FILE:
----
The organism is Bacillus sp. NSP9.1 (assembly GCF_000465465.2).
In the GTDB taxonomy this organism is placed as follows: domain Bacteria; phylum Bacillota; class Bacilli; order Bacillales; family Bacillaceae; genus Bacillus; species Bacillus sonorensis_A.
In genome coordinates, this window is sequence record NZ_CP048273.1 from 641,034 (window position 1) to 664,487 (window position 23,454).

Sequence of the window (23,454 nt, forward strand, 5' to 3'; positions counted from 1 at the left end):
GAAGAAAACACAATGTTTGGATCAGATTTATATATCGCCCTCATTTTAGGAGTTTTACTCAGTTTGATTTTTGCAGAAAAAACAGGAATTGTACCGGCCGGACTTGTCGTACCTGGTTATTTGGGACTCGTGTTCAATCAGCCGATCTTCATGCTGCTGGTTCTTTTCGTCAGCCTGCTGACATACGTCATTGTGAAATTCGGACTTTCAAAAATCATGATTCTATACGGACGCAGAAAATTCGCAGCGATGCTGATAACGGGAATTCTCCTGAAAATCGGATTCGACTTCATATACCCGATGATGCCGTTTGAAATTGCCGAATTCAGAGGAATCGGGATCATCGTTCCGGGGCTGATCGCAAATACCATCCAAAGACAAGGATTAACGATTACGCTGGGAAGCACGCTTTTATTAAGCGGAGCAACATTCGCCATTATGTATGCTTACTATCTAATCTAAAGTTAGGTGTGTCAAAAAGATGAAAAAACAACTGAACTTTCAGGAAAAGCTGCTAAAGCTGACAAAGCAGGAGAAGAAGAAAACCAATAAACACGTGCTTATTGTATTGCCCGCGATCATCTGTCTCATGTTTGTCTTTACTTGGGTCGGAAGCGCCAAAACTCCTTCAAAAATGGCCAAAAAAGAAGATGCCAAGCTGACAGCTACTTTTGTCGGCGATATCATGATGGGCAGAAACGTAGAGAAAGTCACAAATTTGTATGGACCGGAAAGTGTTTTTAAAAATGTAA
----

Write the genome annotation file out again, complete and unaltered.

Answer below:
The organism is Bacillus sp. NSP9.1 (assembly GCF_000465465.2).
In the GTDB taxonomy this organism is placed as follows: domain Bacteria; phylum Bacillota; class Bacilli; order Bacillales; family Bacillaceae; genus Bacillus; species Bacillus sonorensis_A.
In genome coordinates, this window is sequence record NZ_CP048273.1 from 641,034 (window position 1) to 664,487 (window position 23,454).

Sequence of the window (23,454 nt, forward strand, 5' to 3'; positions counted from 1 at the left end):
GAAGAAAACACAATGTTTGGATCAGATTTATATATCGCCCTCATTTTAGGAGTTTTACTCAGTTTGATTTTTGCAGAAAAAACAGGAATTGTACCGGCCGGACTTGTCGTACCTGGTTATTTGGGACTCGTGTTCAATCAGCCGATCTTCATGCTGCTGGTTCTTTTCGTCAGCCTGCTGACATACGTCATTGTGAAATTCGGACTTTCAAAAATCATGATTCTATACGGACGCAGAAAATTCGCAGCGATGCTGATAACGGGAATTCTCCTGAAAATCGGATTCGACTTCATATACCCGATGATGCCGTTTGAAATTGCCGAATTCAGAGGAATCGGGATCATCGTTCCGGGGCTGATCGCAAATACCATCCAAAGACAAGGATTAACGATTACGCTGGGAAGCACGCTTTTATTAAGCGGAGCAACATTCGCCATTATGTATGCTTACTATCTAATCTAAAGTTAGGTGTGTCAAAAAGATGAAAAAACAACTGAACTTTCAGGAAAAGCTGCTAAAGCTGACAAAGCAGGAGAAGAAGAAAACCAATAAACACGTGCTTATTGTATTGCCCGCGATCATCTGTCTCATGTTTGTCTTTACTTGGGTCGGAAGCGCCAAAACTCCTTCAAAAATGGCCAAAAAAGAAGATGCCAAGCTGACAGCTACTTTTGTCGGCGATATCATGATGGGCAGAAACGTAGAGAAAGTCACAAATTTGTATGGACCGGAAAGTGTTTTTAAAAATGTAA